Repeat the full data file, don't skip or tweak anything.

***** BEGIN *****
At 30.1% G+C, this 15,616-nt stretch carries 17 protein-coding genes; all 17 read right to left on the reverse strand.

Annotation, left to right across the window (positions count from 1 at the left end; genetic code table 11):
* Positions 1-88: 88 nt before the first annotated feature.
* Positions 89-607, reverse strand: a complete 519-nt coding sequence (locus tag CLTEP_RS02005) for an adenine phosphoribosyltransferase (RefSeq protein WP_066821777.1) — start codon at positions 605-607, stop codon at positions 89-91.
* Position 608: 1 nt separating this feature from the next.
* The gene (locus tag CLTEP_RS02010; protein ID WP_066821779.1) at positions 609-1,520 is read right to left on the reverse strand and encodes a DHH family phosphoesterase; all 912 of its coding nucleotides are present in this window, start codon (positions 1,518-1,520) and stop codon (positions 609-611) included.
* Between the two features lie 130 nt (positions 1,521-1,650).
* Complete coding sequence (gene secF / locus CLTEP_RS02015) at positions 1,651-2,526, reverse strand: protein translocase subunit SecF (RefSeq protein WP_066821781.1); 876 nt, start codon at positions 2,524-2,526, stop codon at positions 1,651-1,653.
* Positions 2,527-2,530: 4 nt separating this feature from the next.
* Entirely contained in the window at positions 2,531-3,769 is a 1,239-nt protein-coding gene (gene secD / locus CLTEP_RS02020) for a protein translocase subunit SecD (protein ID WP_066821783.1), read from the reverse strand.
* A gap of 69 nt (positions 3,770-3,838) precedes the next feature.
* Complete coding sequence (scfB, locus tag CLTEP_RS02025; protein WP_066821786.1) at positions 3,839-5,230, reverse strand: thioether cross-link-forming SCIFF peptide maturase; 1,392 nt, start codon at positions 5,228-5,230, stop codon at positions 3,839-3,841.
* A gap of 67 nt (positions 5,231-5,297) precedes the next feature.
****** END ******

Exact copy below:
At 30.1% G+C, this 15,616-nt stretch carries 17 protein-coding genes; all 17 read right to left on the reverse strand.

Annotation, left to right across the window (positions count from 1 at the left end; genetic code table 11):
* Positions 1-88: 88 nt before the first annotated feature.
* Positions 89-607, reverse strand: a complete 519-nt coding sequence (locus tag CLTEP_RS02005) for an adenine phosphoribosyltransferase (RefSeq protein WP_066821777.1) — start codon at positions 605-607, stop codon at positions 89-91.
* Position 608: 1 nt separating this feature from the next.
* The gene (locus tag CLTEP_RS02010; protein ID WP_066821779.1) at positions 609-1,520 is read right to left on the reverse strand and encodes a DHH family phosphoesterase; all 912 of its coding nucleotides are present in this window, start codon (positions 1,518-1,520) and stop codon (positions 609-611) included.
* Between the two features lie 130 nt (positions 1,521-1,650).
* Complete coding sequence (gene secF / locus CLTEP_RS02015) at positions 1,651-2,526, reverse strand: protein translocase subunit SecF (RefSeq protein WP_066821781.1); 876 nt, start codon at positions 2,524-2,526, stop codon at positions 1,651-1,653.
* Positions 2,527-2,530: 4 nt separating this feature from the next.
* Entirely contained in the window at positions 2,531-3,769 is a 1,239-nt protein-coding gene (gene secD / locus CLTEP_RS02020) for a protein translocase subunit SecD (protein ID WP_066821783.1), read from the reverse strand.
* A gap of 69 nt (positions 3,770-3,838) precedes the next feature.
* Complete coding sequence (scfB, locus tag CLTEP_RS02025; protein WP_066821786.1) at positions 3,839-5,230, reverse strand: thioether cross-link-forming SCIFF peptide maturase; 1,392 nt, start codon at positions 5,228-5,230, stop codon at positions 3,839-3,841.
* A gap of 67 nt (positions 5,231-5,297) precedes the next feature.